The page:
Venezuelan government, opposition head to talks in Norway
The Venezuelan government and opposition have sent envoys to Norway to attend talks on ways of ending the South American country's crisis, though their mutual mistrust and differences on key issues are likely to slow chances of progress.
The development reported by officials Wednesday appeared to reflect a recognition that neither side had been able to prevail in the struggle for power, leaving Venezuela in a state of paralysis after years of hyperinflation and shortages of food and medicine.
It was also a policy reversal for the opposition, which has accused President Nicolás Maduro of using previous negotiations to play for time.
Senior members of both sides will be involved in the exploratory discussions in Oslo, said members of Venezuela's opposition-controlled congress who spoke on condition of anonymity because of the sensitivity of the talks. Delegations from the two opposing camps had received separate invitations from a group of Norwegians, one official said.
The representatives include Information Minister Jorge Rodríguez on the government side and Stalin González, a leading member of the National Assembly, the officials said.
Maduro did not directly comment on the talks during televised remarks, but he said Rodríguez was on a "very important" mission outside Venezuela.
Per Wiggen, an official from Norway's Ministry of Foreign Affairs would not comment, even to confirm talks, though Norway has been calling on the two sides to talk since February. Minister Ine Eriksen Soereide told lawmakers on March 5 that Norway could be a mediator.
"We are in contact with both parties in Venezuela and can provide assistance if the parties wish," she said at the time.
The planned talks seemed likely to dampen speculation that the United States, the main backer of the Venezuelan opposition, might be considering military action as a way to end the crisis in the near term. U.S. officials have previously said they are focusing on diplomatic and economic measures to force out Maduro, though opposition leader Juan Guaidó said his Washington envoy will meet with the head of the U.S. Southern Command on Monday.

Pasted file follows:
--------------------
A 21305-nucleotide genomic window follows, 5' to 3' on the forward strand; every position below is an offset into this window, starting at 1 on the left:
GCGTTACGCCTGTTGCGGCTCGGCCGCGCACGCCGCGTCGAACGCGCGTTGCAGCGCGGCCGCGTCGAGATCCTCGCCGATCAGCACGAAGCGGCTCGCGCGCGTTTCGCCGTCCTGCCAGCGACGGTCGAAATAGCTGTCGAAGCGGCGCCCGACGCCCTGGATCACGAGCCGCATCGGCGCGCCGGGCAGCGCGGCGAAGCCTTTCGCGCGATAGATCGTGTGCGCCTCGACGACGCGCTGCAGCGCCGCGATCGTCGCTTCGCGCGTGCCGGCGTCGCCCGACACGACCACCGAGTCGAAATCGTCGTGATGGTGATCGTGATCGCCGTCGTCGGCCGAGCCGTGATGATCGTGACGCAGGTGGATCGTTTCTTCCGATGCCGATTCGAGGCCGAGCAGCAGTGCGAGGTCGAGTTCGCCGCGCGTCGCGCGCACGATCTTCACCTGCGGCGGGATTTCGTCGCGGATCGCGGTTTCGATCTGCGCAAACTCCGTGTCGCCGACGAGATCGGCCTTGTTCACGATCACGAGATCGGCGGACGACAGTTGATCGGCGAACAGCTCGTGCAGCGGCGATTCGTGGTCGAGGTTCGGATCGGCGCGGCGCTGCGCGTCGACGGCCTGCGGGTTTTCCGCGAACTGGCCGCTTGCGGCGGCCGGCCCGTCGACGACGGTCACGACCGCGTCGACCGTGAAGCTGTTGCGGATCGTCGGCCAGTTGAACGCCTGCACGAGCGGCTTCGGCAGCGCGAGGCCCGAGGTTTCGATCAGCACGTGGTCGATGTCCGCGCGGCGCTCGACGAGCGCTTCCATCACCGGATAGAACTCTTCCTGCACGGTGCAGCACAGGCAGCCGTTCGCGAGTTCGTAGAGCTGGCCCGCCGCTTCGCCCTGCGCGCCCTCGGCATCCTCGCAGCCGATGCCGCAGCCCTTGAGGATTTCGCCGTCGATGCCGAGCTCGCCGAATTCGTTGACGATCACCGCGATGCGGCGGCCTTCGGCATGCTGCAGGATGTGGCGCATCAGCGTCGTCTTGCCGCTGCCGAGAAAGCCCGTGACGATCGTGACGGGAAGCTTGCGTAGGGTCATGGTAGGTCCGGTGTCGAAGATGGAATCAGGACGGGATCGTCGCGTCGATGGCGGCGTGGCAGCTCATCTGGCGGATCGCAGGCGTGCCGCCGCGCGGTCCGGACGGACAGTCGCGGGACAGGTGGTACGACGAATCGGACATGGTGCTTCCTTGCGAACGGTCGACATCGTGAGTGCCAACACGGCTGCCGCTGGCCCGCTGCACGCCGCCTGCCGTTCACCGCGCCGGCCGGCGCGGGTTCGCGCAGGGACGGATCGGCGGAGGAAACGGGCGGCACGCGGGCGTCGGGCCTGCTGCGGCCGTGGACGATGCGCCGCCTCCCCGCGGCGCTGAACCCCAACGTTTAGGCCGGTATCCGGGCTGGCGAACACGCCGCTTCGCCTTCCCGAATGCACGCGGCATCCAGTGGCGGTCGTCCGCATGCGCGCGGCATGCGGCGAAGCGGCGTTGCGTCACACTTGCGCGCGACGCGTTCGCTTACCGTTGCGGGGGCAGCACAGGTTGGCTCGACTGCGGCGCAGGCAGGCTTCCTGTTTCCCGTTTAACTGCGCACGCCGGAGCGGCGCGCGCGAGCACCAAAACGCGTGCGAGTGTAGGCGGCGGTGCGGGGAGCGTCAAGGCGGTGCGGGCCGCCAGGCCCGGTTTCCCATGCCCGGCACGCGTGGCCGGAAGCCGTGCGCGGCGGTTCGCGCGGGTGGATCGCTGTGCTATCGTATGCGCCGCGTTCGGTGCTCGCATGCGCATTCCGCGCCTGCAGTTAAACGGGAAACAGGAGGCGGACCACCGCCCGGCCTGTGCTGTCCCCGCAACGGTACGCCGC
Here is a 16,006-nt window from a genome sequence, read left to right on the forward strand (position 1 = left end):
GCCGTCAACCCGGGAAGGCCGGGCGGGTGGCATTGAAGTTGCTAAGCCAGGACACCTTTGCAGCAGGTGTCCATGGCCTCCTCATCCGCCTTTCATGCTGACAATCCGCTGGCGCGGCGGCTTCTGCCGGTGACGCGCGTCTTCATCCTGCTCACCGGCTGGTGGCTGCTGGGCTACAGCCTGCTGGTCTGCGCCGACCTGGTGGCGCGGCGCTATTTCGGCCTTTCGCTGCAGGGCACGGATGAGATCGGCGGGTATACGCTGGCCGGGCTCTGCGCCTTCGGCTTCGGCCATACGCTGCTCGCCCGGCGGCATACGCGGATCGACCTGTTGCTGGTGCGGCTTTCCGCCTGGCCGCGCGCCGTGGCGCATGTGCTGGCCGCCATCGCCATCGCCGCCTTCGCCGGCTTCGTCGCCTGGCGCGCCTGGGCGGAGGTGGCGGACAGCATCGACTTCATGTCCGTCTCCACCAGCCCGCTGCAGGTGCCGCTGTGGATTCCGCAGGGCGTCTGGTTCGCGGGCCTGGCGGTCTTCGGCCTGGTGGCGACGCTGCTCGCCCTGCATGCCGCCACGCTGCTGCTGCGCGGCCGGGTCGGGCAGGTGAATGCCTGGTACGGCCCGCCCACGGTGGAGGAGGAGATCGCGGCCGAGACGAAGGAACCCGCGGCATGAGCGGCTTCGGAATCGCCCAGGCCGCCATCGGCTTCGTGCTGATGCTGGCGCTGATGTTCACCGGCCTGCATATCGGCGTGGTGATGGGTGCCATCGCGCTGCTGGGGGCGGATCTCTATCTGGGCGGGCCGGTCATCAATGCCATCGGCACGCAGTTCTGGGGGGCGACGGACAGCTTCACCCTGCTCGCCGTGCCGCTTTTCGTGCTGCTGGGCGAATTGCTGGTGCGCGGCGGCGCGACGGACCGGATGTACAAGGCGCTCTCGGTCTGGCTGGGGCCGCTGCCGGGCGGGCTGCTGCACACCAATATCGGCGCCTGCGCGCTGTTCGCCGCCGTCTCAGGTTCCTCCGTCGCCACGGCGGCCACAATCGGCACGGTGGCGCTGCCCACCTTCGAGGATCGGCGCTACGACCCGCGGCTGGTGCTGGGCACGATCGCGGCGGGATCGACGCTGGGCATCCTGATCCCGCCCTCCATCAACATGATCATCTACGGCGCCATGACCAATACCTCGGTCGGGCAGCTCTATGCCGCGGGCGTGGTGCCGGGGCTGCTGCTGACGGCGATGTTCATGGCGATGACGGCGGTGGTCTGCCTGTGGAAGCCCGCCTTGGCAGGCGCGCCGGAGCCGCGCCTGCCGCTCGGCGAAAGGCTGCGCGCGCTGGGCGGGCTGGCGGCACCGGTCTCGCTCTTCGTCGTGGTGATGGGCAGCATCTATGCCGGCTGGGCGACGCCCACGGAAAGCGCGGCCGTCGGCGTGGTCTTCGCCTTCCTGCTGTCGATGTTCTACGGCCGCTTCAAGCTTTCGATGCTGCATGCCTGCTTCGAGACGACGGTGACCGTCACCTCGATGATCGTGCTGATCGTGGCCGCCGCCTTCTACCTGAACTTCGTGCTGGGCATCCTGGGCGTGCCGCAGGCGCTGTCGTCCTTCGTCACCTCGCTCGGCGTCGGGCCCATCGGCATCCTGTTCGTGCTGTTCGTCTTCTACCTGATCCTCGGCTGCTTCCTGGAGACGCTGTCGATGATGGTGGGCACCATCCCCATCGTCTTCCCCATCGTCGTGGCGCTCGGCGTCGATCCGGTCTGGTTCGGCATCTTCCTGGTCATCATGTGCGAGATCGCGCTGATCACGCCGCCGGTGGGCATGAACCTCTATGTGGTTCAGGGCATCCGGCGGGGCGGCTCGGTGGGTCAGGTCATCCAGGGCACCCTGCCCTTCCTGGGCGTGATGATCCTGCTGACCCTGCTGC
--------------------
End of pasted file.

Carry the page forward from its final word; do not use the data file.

The two sides are currently far apart on many issues. The opposition has insisted that Maduro was illegitimately elected last year and that he must step aside to make way for elections. Maduro, in turn, accuses the opposition of being U.S. stooges intent on illegally seizing power.
The Norway dialogue comes as a mostly European group of nations prepares to send a high-level delegation to Venezuela to propose solutions to the country's protracted crisis. The International Contact Group consists of eight European countries, the European Union and four Latin American countries.
The group formed after Guaidó, the head of the National Assembly, declared himself Venezuela's interim president early this year in a direct challenge to the rule of Maduro, who says his government champions the socialist principles of his predecessor, Hugo Chávez.
The opposition, which is backed by the United States and about 50 other nations, says Venezuela's dire economic state is the result of years of corruption and mismanagement. Maduro blames the country's problems on U.S. sanctions that were imposed more recently.
Also Wednesday, the United States suspended all commercial passenger and cargo flights between the U.S. and Venezuela, saying the political unrest and tensions there pose a risk to flights.
The announcement by the Department of Homeland Security affected a dwindling number of flights between the two countries, since U.S. airlines no longer fly to Venezuela. The measure reflected the increasingly sour relationship between the Venezuelan government and the U.S.
Conditions in Venezuela "threaten the safety and security of passengers, aircraft, and crew," the department said. It said the flight suspension will continue indefinitely, though the decision will be reviewed if the situation in Venezuela changes.
Maduro criticized the suspension of flights, saying the measure was an attack on freedom of movement.
American Airlines stopped its flights in mid-March after union leaders told pilots not to go there due to safety concerns. Some other international airlines quit flying to Venezuela years ago because of the country's deteriorating economy.
Some Venezuelan airlines had been operating commercial flights to and from Miami, though those were already affected by the upheaval in the South American country, including after a failed call for a military uprising by the opposition on April 30.